Many businesses in North Dakota execute a variety of different contracts. From employment contracts that clarify how they will compensate and discipline employees to contracts with service providers that help them outsource certain work responsibilities, those contracts help to make companies profitable and their operations predictable.
Most businesses that negotiate contracts with outside parties thoroughly intend to fulfill their part of the agreement in question. However, there are always some businesses and individuals who sign agreements with no intention of following through on their promises to others. When this happens, the North Dakota civil courts can potentially help to enforce an existing contract.
They can enforce fees and help collect damages
During a breach of contract lawsuit, an organization harmed by the contractual non-compliance of another party can seek compensation in the form of both provable damages and any penalties or fees integrated into the initial contract. The courts can enforce clauses that impose certain costs for contractual violations. They can also hold one company responsible for the provable financial impact that a breach of contract has had on another. Many businesses intentionally include special causes that will allow them to impose financial responsibility on a party in breach of the agreement if they have to take the matter to court.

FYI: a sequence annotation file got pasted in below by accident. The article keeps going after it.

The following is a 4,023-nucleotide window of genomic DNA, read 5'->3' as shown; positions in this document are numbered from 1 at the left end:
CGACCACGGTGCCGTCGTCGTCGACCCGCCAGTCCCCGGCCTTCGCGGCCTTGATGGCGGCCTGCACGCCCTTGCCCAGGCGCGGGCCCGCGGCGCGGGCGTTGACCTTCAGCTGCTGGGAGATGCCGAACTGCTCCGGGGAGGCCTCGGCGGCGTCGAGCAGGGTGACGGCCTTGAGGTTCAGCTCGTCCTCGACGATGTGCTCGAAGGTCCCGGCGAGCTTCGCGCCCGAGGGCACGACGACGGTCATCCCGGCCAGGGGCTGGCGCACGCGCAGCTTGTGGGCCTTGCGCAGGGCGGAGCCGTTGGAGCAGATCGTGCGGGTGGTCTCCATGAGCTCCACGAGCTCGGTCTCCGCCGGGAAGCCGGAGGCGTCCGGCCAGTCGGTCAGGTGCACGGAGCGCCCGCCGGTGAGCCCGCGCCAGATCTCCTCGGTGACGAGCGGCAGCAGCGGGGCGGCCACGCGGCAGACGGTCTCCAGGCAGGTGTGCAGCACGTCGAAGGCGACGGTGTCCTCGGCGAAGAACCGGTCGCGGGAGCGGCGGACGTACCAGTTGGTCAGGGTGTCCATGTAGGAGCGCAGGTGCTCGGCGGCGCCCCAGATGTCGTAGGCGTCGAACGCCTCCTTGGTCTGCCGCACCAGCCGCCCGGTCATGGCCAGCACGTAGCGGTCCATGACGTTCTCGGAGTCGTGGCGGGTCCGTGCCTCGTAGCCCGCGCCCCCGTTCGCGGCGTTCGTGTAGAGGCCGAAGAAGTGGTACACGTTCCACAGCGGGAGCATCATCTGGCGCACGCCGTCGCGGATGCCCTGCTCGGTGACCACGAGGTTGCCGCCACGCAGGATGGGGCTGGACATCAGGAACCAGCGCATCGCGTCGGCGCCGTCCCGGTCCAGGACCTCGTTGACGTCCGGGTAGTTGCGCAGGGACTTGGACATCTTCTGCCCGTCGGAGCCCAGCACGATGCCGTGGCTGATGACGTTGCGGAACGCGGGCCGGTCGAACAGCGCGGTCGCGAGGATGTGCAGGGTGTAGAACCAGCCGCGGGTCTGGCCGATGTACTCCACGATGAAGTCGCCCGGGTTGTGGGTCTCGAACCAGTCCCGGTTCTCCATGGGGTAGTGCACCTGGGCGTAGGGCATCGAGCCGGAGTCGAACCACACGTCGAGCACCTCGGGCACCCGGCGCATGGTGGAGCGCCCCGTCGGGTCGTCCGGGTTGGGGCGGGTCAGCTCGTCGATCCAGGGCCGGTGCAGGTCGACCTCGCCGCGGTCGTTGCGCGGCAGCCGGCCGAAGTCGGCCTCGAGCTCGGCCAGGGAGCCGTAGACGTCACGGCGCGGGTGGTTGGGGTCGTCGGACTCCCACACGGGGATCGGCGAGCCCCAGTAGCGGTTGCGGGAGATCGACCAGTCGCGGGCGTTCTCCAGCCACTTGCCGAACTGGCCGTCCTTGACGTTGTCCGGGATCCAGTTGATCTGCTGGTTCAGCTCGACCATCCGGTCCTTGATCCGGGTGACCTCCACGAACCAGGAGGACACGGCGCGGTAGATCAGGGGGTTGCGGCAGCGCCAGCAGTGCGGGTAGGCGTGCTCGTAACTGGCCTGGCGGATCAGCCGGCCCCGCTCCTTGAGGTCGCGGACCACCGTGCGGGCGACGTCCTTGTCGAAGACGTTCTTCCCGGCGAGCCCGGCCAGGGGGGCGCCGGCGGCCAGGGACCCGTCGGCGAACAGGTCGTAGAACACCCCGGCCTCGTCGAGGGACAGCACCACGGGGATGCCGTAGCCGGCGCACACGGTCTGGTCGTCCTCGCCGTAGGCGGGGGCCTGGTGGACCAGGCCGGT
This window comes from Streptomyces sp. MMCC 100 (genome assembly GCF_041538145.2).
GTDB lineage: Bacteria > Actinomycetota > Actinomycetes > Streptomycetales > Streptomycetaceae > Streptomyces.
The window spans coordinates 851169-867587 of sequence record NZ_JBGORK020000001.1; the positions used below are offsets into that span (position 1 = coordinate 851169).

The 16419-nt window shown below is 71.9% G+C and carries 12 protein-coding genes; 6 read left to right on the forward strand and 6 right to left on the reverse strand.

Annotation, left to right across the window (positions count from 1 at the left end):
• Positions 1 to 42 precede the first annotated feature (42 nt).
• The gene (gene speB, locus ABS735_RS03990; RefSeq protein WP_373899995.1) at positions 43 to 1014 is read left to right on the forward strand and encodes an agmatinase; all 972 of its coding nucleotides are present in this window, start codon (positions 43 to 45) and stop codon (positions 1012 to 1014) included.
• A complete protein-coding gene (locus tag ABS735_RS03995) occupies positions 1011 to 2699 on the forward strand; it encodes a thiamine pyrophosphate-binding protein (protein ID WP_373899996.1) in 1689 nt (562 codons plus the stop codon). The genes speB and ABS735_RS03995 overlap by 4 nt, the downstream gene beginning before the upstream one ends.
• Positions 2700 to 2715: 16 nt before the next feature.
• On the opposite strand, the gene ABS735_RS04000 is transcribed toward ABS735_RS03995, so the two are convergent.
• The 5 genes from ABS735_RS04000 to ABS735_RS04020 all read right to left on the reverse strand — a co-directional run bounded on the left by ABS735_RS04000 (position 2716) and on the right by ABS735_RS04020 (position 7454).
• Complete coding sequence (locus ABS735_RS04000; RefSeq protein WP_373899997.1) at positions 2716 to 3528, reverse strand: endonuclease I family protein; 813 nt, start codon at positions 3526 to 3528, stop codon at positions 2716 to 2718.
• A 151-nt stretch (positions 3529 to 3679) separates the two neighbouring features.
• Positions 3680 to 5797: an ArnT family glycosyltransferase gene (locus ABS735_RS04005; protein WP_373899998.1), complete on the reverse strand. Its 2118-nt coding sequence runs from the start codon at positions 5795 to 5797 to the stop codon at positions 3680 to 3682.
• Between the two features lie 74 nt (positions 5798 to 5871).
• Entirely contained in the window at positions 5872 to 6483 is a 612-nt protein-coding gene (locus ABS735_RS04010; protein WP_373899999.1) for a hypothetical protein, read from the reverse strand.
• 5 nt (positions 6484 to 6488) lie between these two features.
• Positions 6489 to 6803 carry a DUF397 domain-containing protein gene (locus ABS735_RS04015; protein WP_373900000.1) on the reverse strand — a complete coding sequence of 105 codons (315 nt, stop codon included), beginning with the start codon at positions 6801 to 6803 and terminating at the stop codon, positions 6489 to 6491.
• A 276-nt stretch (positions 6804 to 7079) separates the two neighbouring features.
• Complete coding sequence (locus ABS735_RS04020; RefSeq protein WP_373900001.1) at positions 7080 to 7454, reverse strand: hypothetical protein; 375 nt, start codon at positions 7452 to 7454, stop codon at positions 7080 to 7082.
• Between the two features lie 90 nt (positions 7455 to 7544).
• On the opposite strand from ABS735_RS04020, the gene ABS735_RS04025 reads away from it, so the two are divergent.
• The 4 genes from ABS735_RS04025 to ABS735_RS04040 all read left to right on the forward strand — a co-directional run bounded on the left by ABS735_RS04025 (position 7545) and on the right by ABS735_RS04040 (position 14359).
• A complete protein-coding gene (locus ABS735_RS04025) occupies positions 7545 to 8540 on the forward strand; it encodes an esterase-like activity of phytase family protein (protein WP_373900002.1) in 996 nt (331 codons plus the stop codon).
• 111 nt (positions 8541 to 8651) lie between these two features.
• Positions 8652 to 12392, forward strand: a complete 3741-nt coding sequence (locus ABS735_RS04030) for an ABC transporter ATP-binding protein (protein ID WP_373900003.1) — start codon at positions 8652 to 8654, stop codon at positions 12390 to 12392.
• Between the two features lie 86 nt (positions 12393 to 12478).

They can order specific performance
Not every organization’s contracts have late payment penalties or other clauses that allow for financial compensation after a contract violation. There may also not be any direct provable losses related to the breach of contract, which can put the plaintiff in a difficult position. Instead of seeking monetary compensation, they might choose to ask a judge to order specific performance.
Specific performance is the legal term for a judge requiring one party to perform certain work or provide services for the other party in a lawsuit. An order of specific performance might force the supplier to finally make good on delivering certain merchandise or supplies. It could also compel a service provider to finish a project or to redo work that was not to the standard outlined in the initial contract. Orders of specific performance can essentially help enforce the original agreement with the additional authority of the courts backing the contract.
Businesses that are worried about how the default of another party might affect their operations can potentially take the matter to civil court and seek an appropriate solution given the situation. Understanding the options available when litigating a breach of contract matter can help organizations in North Dakota obtain the most beneficial outcome to what has undoubtedly been a very frustrating situation.